“No make-up, no rush, no hour one”
“The minute I retired, the list was in my head, and I don’t know where it came from,” said former Minnehaha English teacher, Janet Johnson. Johnson explained that this list of “things she has to do to justify her existence as a retired person” can some days border on torture. “I should be volunteering, I should be making meals for the homeless, I should be having my family over for full dinners twice a week, I should be volunteering at a dog shelter, I should be reorganizing every closet in the house and it goes on and on,” said Johnson.
Trying to push away this list can some days border on torture, she said, and sometimes all she really wants to do is sit in front of the television.
“I guess one day I did do that,” she said. “I stayed in pajammies all day and ate crackers and drank Diet Cokes and watched the Home and Garden Channel.”
Johnson has kept busy by spending more time doing some of her favorite hobbies. Upon retiring and purchasingÂ a new digital camera,Â Johnson’s love for photography has grown.
“I am interested in candids, even when the person that I’m photographing thinks that the result is unflattering,” she said. “For example, catching my sister with a mouthful of mashed potatoes. For me, that’s a great photo. For her, she’s momentarily annoyed, but then she likes it.”
Johnson expressed how she has become increasingly irritated and appalled by how viewers accept low-quality images in important publications.
“An entire photo might have faces out of focus,” she said, “and the comments are, ‘Great photo, I want to order 25 copies.’ I just find it unacceptable. For me, sharp focus is paramount.”
Johnson also continues her love for editing, as she is currently editing a memoir of a former colleague.
“He asked me to read his memoir and to tell him, with frankness, if I thought there was anything to it,” she explained. “I said yes. As a test drive, I edited one of the chapters for him to see if I would be the right editor for him, and he said, ‘You have the job if you want it,’ and it went from there.”
She expressed how difficult the job turned out to be in having tested her knowledge of language, formatting and writing voice. The author of the memoir has permitted his name to be revealed; however, because they are only in the editing stages, Johnson has decided not to do so. After completing the memoir editing, Johnson would like to write her own non-fiction.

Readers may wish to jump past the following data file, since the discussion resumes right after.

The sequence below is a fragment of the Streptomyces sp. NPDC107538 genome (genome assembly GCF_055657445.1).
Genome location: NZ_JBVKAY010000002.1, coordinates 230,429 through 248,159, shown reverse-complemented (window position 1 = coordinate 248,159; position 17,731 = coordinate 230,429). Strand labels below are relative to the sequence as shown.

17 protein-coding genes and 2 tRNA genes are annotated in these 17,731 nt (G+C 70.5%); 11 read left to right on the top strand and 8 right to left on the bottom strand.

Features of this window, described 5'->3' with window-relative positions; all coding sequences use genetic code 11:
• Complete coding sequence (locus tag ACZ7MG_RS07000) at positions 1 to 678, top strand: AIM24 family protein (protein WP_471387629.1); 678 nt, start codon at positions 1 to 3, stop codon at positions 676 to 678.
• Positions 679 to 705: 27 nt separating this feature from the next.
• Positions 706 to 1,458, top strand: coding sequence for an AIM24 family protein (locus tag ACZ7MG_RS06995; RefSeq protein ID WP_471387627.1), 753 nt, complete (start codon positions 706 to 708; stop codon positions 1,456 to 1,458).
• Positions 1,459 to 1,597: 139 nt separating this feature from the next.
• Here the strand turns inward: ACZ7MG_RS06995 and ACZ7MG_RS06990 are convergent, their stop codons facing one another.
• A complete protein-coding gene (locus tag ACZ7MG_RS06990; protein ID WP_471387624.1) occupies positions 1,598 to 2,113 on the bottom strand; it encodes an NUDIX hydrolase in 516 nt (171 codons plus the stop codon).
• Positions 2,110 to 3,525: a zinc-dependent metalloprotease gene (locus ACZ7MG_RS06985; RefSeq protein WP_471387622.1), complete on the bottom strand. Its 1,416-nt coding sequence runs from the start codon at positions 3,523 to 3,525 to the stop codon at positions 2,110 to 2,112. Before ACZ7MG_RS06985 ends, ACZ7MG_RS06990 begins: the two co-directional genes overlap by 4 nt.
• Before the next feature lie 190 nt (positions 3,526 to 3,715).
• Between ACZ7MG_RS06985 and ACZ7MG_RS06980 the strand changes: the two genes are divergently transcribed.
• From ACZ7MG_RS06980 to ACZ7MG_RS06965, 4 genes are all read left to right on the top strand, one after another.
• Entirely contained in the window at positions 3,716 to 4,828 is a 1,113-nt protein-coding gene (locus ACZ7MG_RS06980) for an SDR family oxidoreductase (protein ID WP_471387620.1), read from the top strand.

Johnson’s dream job is to write a column or monthly blog about the ordinary things and times in life.
“The more mundane, the better,” said Johnson, who cited the example of visiting her 99-year-old father-in-law and deciding to make a meal for him that was a typical dish his wife would have made the family 30 to 50 years ago.
As Johnson was noisily searching for the right pan to use, her father-in-law asked, with slight irritation, what she was looking for. “You know,” Johnson asked him, “that big roasting pan that Phyllis always used for pot roast?” That simple comment triggered unexpected emotions. “He went quiet,” she said. “He was literally crying, and he said, ‘I haven’t seen that pan in 19 years.’ All I had to do was take out the pan and I could have stopped right there, because the pan meant Phyllis and that meant family and that meant delicious meals around the kitchen table.”
Johnson had initially shown interest in writing about how the internet has affected culture and language. In fact, while substituting this school year, Johnson brought back her famous “Minutia Monday,” a fun snippet of information she would tell her class in order to get them thinking, and it had to do with how the internet has changed the meanings of certain words.
“I don’t know if in the end that I would write about it, because I think a gazillion are writing about it already,” she said, “but who’s writing about pans?”
After the long day of substituting, Johnson said that she could really feel the change in pace. She was nostalgic when reminded of the noise, movement and “yeehaws” that came at her all day long when teaching. Johnson explained that at the end of a long day of working she felt exhausted in a good way, while being retired, she feels tired in an unhappy way.
“It’s because I’m in this creative adjustment, which is mourning the loss of my classroom teaching career, mourning the day-to-day interactions with colleagues who are so funny, so savvy, so wise, so dear to me, that I have a kind of solitude that is not always a welcome,” she said. “It really is a 180. I’m not a person that adjusts well to change, so this seems to be hitting all of the molecules in my thinking and in my body.”
However, Johnson clarified that it was the right time for her to retire and she does not regret doing so.
“Most days I am home during the day, alone, all day,” she said. “Still, many of my close friends are still working full time jobs. However, if I had unlimited income, we’d be talking something different. I would already have landed in London, let me tell you.”
During her final graduation walk last spring, Johnson felt a sense of pride in that she had given her greatest effort to one school for so many years. As she walked to the beat of the music, goosebumps rose on her arms and tears welled inside of her.
“I’m good friends with Mrs. Hallberg [band and orchestra teacher], so walking in step to the music that was being conducted under her direction and expertise meant the world to me,” said Johnson. “To me it seemed as if this is the natural order of events, this is the natural conclusion to my career, this is how it should be. I will walk with good posture, I will not trip, and I will be thankful.”